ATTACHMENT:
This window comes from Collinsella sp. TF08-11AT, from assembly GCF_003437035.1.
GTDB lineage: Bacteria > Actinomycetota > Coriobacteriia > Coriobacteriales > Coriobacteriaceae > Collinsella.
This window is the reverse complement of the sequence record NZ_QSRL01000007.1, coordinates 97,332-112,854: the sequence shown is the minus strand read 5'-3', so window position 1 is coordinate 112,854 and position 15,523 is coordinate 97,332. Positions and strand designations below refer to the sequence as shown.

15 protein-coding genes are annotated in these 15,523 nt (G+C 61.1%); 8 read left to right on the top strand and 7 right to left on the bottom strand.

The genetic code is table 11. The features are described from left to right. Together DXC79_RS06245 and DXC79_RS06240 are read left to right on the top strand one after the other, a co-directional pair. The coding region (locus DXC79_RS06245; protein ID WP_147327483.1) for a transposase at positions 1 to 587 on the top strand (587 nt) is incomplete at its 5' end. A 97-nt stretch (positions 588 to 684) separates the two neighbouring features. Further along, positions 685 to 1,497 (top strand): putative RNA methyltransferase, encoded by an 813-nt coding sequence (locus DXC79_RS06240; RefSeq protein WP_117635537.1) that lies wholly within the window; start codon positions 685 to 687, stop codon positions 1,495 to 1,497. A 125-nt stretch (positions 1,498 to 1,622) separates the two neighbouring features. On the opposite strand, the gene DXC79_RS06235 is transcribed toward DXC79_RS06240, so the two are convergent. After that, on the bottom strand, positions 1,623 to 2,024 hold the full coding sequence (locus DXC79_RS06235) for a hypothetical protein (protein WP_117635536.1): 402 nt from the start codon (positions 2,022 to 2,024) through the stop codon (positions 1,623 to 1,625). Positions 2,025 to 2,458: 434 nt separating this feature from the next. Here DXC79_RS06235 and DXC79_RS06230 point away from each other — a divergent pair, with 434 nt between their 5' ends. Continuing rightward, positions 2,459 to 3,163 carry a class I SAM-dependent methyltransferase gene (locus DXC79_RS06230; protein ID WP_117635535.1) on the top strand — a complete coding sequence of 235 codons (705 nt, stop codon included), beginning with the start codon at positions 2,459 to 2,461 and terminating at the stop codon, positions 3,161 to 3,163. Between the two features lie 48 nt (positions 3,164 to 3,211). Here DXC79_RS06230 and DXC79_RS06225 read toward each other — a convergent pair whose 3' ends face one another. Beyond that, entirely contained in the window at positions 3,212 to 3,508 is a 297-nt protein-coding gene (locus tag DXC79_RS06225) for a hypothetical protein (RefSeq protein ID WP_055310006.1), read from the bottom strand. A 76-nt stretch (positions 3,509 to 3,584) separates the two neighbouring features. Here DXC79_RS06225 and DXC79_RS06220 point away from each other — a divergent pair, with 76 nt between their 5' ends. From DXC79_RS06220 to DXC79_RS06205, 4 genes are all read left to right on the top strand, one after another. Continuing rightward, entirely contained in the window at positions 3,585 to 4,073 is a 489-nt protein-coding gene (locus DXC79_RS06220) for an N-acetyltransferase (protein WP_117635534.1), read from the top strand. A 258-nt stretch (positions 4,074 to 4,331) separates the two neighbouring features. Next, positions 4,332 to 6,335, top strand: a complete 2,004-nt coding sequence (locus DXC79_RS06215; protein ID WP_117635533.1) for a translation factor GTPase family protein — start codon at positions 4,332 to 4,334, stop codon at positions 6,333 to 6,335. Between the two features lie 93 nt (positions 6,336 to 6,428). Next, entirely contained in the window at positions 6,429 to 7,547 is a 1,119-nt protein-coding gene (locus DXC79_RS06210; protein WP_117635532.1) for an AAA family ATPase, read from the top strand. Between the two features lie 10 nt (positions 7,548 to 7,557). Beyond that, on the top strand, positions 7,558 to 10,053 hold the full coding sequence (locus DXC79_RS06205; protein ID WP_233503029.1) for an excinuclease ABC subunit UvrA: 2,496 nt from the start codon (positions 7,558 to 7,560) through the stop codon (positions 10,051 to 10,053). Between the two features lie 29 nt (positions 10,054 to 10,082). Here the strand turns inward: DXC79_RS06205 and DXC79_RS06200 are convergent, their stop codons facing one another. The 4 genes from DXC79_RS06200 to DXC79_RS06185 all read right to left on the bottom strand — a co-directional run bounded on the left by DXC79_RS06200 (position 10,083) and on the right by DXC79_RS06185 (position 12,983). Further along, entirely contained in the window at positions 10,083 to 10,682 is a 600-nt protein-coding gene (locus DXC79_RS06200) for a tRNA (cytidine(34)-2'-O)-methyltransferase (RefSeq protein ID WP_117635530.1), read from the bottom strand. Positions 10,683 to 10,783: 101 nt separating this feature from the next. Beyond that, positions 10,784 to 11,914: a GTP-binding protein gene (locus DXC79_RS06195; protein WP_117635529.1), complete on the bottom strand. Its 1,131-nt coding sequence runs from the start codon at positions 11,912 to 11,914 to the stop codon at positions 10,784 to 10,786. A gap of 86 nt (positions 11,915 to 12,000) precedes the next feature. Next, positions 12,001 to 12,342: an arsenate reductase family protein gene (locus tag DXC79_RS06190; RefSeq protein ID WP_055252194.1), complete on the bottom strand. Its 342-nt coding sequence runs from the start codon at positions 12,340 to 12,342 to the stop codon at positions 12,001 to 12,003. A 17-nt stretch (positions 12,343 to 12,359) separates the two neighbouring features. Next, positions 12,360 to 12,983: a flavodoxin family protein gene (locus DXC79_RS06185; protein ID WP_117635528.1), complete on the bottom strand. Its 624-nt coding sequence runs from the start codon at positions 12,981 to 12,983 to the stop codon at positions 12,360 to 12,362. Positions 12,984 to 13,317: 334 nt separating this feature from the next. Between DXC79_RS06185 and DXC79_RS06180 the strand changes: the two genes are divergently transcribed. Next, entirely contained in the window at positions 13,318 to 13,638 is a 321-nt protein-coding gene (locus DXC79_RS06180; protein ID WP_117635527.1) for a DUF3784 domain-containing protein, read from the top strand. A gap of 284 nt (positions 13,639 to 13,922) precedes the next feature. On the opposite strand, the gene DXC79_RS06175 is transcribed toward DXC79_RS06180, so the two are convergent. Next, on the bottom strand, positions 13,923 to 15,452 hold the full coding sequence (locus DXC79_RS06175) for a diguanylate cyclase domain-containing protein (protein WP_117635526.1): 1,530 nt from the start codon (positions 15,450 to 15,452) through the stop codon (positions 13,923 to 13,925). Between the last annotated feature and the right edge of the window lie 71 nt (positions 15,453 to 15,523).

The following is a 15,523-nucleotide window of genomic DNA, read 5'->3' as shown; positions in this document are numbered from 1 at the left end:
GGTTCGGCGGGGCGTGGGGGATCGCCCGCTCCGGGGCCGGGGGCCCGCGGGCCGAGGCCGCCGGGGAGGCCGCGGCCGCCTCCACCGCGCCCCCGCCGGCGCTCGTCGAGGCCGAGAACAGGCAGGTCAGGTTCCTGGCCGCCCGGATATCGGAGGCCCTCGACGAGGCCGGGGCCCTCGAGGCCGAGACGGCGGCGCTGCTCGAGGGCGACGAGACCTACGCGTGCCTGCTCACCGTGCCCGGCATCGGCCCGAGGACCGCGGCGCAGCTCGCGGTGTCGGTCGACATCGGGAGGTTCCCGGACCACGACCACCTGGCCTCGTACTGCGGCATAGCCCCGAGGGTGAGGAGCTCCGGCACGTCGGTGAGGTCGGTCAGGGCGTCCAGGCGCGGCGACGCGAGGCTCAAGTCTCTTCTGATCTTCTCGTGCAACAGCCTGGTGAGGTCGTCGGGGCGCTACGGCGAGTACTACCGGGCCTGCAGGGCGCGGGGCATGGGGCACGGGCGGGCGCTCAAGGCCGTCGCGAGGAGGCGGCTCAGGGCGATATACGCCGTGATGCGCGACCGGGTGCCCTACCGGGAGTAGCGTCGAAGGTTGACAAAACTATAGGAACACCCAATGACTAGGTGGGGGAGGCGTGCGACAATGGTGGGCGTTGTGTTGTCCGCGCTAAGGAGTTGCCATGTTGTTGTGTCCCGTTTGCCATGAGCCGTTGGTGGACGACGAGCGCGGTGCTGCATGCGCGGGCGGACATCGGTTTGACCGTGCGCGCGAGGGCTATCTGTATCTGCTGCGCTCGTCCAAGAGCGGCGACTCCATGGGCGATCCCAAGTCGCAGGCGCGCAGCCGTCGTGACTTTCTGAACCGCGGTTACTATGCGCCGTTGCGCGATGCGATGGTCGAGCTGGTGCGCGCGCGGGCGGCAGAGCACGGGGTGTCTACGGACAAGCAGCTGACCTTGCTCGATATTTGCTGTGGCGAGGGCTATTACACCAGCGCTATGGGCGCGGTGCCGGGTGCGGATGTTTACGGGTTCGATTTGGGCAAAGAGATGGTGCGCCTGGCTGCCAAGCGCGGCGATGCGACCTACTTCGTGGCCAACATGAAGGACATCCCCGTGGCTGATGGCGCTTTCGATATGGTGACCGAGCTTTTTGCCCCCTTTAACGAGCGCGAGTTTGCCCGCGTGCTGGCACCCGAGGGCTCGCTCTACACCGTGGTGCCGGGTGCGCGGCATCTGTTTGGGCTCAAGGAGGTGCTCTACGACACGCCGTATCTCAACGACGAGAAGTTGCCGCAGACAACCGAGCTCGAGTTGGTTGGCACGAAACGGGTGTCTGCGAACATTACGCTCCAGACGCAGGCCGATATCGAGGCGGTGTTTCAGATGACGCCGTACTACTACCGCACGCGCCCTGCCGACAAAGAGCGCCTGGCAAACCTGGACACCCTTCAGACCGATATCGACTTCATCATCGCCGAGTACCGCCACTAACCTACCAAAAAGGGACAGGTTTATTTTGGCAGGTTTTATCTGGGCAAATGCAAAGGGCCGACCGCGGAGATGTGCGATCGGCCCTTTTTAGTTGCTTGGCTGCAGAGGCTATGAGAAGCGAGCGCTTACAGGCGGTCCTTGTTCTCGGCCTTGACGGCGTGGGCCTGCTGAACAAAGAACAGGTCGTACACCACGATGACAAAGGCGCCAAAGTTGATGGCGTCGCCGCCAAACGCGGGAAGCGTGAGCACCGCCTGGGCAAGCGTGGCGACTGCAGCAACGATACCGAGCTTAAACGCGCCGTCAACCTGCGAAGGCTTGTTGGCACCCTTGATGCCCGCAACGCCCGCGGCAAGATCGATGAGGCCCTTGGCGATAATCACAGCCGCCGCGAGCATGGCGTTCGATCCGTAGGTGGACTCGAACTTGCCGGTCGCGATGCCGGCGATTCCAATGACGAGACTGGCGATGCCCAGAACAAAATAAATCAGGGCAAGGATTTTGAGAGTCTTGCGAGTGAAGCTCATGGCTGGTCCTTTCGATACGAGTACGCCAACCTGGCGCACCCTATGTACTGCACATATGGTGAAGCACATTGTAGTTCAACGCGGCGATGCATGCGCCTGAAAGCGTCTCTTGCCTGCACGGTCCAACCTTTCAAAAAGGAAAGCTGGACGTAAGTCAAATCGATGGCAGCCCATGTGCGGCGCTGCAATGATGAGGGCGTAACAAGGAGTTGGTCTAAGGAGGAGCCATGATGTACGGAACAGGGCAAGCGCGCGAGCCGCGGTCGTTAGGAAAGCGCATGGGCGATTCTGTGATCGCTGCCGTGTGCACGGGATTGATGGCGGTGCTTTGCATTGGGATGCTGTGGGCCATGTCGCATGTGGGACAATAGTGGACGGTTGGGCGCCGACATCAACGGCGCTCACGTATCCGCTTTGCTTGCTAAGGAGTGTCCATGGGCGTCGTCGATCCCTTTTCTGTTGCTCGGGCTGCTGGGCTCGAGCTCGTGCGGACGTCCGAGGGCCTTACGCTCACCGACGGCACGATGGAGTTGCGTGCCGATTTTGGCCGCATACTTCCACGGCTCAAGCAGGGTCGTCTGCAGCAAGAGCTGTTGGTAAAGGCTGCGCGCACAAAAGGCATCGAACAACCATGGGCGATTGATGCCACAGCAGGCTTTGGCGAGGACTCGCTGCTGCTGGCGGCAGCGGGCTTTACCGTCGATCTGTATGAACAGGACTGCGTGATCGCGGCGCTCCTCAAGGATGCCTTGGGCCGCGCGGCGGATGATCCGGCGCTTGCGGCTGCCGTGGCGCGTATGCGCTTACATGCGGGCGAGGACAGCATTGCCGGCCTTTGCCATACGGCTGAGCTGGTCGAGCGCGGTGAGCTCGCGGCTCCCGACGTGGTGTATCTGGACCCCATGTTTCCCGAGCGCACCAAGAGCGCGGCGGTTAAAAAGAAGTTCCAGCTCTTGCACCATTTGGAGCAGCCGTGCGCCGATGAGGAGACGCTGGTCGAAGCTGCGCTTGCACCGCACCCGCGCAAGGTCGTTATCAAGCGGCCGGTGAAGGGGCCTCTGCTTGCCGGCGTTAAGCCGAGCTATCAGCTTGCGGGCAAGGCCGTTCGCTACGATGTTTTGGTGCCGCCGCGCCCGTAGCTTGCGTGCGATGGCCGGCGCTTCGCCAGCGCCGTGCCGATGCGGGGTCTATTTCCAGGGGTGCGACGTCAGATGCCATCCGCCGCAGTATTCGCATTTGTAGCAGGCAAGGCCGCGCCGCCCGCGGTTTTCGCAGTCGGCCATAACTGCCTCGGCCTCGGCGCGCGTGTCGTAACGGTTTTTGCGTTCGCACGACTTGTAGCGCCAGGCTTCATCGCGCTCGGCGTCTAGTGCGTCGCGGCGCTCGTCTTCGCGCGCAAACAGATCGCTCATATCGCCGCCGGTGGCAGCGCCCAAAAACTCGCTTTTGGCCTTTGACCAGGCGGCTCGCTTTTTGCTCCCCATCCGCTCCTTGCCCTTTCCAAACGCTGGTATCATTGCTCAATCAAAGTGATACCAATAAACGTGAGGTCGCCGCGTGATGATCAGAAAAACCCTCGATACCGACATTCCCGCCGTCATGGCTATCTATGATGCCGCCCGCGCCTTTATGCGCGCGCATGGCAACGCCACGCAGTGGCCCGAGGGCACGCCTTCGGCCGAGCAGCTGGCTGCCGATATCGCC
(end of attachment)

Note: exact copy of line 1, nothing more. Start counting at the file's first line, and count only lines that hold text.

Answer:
This window comes from Collinsella sp. TF08-11AT, from assembly GCF_003437035.1.